- Nata de coco – jelly-like food condiment produced by the fermentation of coconut water, which gels through the production of microbial cellulose by Komagataeibacter xylinus.
- Tongcai – preserved salted vegetables, commonly used in bakso and mi bakso.
- Urap – steamed vegetables mixed with seasoned and spiced grated coconut.
Garnishes, sprinkles and toppings
- Abon (meat floss) – dried meat product with a light and fluffy texture similar to coarse cotton. It can be made from beef, chicken or fish.
- Bawang goreng (fried shallots) – crispy fried onions or shallots sprinkled upon various dishes to give aroma and crispy texture.
- Hagelslag or meses (sprinkles) – very small pieces of confectionery used as a decoration or to add texture to foods such as breads, roti bakar, doughnuts or ice cream.
- Kerisik – sprinkle condiment made from coconut with dark brown colour, commonly used in Malay cuisine, such as rendang and laksa.
- Kismis (raisin) – dried grapes, commonly garnished on nasi kebuli.
- Muisjes – topping condiment that made of aniseeds with a sugared and colored outer layer, commonly used in bread as topping.
- Seledri (celery) – celery leaf used as garnish and sprinkled upon food, such as upon bubur ayam chicken rice porridge.
- Serundeng – grated coconut sauteed and spiced, can be served with beef, sprinkled on soto, or eaten with sticky rice.
- Vlokken – chocolate flakes, commonly used as sandwich topping.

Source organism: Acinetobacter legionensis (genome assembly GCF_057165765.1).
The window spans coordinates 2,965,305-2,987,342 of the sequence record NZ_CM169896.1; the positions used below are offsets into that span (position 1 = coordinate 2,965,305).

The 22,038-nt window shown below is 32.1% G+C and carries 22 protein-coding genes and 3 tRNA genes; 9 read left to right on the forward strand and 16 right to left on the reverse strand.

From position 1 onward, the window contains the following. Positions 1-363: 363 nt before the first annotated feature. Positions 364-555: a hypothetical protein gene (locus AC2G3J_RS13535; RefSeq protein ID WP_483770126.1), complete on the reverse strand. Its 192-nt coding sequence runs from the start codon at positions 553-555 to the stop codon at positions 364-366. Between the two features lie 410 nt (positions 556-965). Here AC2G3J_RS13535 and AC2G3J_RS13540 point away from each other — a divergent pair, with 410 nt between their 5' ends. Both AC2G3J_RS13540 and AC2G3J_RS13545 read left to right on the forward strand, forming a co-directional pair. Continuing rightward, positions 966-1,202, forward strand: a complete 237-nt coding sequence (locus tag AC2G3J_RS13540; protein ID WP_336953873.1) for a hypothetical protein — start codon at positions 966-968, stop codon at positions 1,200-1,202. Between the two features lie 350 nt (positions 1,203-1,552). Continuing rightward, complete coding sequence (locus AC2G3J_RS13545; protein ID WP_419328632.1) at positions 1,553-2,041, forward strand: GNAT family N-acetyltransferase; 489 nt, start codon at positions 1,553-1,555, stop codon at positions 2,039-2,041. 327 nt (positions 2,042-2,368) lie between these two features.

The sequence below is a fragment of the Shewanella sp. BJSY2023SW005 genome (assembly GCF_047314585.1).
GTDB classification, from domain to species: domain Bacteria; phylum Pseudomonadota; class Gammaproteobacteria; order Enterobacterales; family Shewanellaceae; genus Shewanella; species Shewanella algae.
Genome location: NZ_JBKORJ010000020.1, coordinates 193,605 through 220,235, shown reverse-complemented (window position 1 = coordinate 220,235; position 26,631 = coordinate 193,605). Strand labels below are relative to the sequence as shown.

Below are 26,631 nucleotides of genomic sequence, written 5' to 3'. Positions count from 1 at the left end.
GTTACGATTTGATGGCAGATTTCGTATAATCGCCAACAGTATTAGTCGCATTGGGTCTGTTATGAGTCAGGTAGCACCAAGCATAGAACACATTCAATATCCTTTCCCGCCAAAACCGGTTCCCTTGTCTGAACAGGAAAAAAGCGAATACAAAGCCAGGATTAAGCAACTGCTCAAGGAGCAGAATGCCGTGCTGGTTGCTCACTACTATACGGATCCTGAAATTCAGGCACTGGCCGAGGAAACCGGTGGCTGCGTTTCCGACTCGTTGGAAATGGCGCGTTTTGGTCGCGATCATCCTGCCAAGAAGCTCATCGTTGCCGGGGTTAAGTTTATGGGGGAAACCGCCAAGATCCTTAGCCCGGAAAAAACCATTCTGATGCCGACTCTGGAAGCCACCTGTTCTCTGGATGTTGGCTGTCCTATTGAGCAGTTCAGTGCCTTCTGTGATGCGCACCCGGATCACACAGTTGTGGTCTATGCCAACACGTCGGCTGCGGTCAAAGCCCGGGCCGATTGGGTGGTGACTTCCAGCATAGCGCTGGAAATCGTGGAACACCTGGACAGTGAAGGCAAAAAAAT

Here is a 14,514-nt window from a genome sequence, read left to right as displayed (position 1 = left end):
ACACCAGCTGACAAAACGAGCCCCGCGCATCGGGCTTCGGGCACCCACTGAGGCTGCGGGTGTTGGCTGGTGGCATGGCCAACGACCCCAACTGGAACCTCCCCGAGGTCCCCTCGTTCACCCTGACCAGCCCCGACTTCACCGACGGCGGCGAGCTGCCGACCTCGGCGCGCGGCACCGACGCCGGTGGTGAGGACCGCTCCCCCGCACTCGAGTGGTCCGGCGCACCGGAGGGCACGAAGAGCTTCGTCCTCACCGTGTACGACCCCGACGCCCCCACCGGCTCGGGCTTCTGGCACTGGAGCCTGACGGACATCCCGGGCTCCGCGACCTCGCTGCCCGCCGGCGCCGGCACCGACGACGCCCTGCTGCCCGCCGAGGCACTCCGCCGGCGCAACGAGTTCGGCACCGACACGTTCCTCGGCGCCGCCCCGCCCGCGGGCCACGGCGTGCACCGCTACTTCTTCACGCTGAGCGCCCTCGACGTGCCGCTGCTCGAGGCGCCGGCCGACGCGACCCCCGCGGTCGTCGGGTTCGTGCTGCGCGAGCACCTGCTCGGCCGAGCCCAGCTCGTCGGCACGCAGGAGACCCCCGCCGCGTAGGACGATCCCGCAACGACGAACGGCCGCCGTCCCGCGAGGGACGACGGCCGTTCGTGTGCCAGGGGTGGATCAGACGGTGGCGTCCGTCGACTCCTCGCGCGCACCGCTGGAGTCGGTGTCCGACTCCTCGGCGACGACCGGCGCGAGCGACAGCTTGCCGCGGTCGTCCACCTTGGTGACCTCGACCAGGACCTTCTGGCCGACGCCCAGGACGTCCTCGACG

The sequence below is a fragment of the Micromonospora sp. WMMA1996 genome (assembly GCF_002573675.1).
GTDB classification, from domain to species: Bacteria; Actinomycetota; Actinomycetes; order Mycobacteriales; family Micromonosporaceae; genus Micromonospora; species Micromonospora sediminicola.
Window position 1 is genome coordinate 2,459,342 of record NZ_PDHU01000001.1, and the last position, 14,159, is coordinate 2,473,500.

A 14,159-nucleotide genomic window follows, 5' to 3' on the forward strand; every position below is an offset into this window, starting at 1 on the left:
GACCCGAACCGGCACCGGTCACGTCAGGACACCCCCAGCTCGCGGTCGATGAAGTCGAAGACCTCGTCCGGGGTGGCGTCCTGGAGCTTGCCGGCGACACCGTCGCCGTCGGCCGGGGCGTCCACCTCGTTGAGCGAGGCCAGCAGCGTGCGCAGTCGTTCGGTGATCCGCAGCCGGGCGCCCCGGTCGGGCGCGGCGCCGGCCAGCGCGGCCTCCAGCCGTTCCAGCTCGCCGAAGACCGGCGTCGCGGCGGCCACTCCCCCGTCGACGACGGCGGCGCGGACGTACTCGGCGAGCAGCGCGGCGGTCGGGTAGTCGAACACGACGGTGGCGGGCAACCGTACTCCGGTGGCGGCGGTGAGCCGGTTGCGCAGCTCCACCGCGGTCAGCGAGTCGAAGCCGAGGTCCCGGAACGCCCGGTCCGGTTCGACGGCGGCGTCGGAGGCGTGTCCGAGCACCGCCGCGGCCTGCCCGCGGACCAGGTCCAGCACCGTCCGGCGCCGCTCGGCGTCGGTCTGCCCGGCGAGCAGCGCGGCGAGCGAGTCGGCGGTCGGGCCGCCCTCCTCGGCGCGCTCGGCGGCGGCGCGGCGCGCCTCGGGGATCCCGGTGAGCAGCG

Krupuk and kripik
- Amplang – savoury fish cracker snack, made from wahoo or any type of Spanish mackerel.
- Emping – crackers made from flattened Gnetum gnemon seeds.
- Kemplang – savoury fish cracker snack, made from wahoo or any type of Spanish mackerel, similar to amplang cracker.
- Keripik – chips or crisps, bite-size snack crackers that can be savoury or sweet.
- Kerupuk – deep fried crackers made from starch and other ingredients.
- Rempeyek – cracker snack made from flour with other ingredients, bound or coated by crispy flour batter.
- Rengginang – rice cracker, made from cooked glutinous sticky rice and seasoned with spices.
- Selai kacang (peanut butter) – spread made from ground and dry-roasted peanuts.
- Selai serikaya (coconut jam) – sweet creamy coconut spread made from coconut milk, duck or chicken eggs, sugar and pandan leaf.
- Indonesian cuisine
- Bumbu (seasoning)
- Cuisine of Indonesia
- List of condiments
- List of Indonesian dishes
- South Asian pickle
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- "What Is Tempoyak?". Year of the Durian. 14 November 2014.